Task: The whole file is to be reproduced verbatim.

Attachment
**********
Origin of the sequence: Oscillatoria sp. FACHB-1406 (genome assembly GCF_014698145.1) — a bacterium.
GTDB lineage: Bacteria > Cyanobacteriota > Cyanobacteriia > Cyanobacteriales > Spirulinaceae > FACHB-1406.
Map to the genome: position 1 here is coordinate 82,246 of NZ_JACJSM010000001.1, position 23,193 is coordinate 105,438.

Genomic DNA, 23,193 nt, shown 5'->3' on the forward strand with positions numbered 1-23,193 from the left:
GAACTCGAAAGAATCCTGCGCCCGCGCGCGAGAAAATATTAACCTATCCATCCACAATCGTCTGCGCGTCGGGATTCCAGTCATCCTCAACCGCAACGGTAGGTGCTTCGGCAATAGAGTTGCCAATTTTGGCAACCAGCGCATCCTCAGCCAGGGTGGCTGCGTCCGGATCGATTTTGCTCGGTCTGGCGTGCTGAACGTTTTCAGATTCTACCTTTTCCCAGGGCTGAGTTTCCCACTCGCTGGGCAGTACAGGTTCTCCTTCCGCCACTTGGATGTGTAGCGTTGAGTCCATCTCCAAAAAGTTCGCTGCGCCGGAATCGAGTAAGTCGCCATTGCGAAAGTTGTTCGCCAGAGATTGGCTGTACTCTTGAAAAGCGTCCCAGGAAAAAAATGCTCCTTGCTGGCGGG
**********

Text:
Origin of the sequence: Oscillatoria sp. FACHB-1406 (genome assembly GCF_014698145.1) — a bacterium.
GTDB lineage: Bacteria > Cyanobacteriota > Cyanobacteriia > Cyanobacteriales > Spirulinaceae > FACHB-1406.
Map to the genome: position 1 here is coordinate 82,246 of NZ_JACJSM010000001.1, position 23,193 is coordinate 105,438.

Genomic DNA, 23,193 nt, shown 5'->3' on the forward strand with positions numbered 1-23,193 from the left:
GAACTCGAAAGAATCCTGCGCCCGCGCGCGAGAAAATATTAACCTATCCATCCACAATCGTCTGCGCGTCGGGATTCCAGTCATCCTCAACCGCAACGGTAGGTGCTTCGGCAATAGAGTTGCCAATTTTGGCAACCAGCGCATCCTCAGCCAGGGTGGCTGCGTCCGGATCGATTTTGCTCGGTCTGGCGTGCTGAACGTTTTCAGATTCTACCTTTTCCCAGGGCTGAGTTTCCCACTCGCTGGGCAGTACAGGTTCTCCTTCCGCCACTTGGATGTGTAGCGTTGAGTCCATCTCCAAAAAGTTCGCTGCGCCGGAATCGAGTAAGTCGCCATTGCGAAAGTTGTTCGCCAGAGATTGGCTGTACTCTTGAAAAGCGTCCCAGGAAAAAAATGCTCCTTGCTGGCGGG